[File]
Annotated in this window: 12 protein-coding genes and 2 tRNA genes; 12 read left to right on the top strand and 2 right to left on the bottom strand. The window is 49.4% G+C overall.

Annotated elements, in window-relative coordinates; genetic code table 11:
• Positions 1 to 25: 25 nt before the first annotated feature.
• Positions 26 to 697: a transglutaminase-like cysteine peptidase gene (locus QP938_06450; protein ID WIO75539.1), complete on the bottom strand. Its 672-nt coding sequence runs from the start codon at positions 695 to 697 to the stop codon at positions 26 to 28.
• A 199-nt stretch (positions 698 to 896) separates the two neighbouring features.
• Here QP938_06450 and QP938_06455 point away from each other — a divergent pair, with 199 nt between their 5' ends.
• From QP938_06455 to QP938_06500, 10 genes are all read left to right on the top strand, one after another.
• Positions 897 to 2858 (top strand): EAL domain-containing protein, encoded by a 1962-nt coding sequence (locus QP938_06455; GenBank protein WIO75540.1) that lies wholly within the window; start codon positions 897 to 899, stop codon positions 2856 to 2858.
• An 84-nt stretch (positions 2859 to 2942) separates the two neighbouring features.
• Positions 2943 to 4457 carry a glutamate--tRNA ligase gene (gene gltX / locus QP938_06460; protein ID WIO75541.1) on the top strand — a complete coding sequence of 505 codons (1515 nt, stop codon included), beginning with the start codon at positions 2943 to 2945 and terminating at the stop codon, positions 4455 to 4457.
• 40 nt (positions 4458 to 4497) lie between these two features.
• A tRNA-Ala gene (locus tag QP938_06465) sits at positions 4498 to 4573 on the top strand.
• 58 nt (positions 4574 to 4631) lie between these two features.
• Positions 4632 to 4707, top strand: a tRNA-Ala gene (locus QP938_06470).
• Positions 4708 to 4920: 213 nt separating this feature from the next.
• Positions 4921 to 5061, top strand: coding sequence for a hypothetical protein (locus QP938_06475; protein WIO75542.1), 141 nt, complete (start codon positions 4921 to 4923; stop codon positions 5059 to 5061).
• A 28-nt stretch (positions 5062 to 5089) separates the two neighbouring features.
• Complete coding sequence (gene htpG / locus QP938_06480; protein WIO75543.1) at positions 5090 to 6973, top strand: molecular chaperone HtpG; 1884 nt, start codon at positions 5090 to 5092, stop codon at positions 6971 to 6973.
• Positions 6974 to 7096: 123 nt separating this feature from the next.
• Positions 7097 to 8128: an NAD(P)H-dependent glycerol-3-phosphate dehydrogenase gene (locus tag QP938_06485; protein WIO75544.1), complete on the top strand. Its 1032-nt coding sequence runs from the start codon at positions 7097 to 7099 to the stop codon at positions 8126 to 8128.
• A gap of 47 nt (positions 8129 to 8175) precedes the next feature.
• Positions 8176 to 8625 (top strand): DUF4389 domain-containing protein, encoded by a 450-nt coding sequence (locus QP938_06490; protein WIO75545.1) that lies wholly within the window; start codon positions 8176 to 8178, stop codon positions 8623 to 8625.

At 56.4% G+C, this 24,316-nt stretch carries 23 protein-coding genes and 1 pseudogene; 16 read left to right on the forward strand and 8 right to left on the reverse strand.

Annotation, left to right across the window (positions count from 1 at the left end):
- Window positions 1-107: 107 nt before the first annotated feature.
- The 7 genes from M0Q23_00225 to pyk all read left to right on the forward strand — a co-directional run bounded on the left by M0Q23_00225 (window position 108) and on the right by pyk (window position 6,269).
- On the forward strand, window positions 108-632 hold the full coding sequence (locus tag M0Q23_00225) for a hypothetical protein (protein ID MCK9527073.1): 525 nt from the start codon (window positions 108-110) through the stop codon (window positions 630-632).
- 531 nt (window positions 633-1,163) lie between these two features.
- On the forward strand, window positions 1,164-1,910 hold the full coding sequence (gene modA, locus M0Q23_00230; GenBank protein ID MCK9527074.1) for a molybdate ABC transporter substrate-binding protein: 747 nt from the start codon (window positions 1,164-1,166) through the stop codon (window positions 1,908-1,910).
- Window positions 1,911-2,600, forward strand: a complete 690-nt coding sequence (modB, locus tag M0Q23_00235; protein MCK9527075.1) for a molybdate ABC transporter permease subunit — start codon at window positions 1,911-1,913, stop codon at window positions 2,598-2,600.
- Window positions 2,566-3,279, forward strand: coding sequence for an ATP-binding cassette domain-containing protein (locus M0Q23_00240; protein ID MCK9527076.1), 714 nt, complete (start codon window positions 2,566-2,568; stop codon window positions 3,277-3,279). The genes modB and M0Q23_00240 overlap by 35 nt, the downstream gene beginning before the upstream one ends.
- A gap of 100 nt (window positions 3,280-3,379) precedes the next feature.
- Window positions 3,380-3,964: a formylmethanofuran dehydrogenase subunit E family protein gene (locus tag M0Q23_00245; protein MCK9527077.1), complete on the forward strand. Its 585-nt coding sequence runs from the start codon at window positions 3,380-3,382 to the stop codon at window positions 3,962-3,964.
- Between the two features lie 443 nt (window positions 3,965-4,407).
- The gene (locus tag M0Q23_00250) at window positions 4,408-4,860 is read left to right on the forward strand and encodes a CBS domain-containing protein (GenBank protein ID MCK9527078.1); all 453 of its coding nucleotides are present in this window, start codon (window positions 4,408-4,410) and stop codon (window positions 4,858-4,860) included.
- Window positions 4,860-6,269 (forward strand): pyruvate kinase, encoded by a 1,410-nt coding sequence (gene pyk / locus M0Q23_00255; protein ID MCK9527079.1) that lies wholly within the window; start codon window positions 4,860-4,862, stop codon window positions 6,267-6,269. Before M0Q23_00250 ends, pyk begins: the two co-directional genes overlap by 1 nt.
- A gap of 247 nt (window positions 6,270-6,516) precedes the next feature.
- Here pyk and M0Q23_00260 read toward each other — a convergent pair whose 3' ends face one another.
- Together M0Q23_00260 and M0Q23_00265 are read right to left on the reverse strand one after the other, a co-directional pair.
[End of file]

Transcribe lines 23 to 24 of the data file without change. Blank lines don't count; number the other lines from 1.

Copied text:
At 56.4% G+C, this 24,316-nt stretch carries 23 protein-coding genes and 1 pseudogene; 16 read left to right on the forward strand and 8 right to left on the reverse strand.

Annotation, left to right across the window (positions count from 1 at the left end):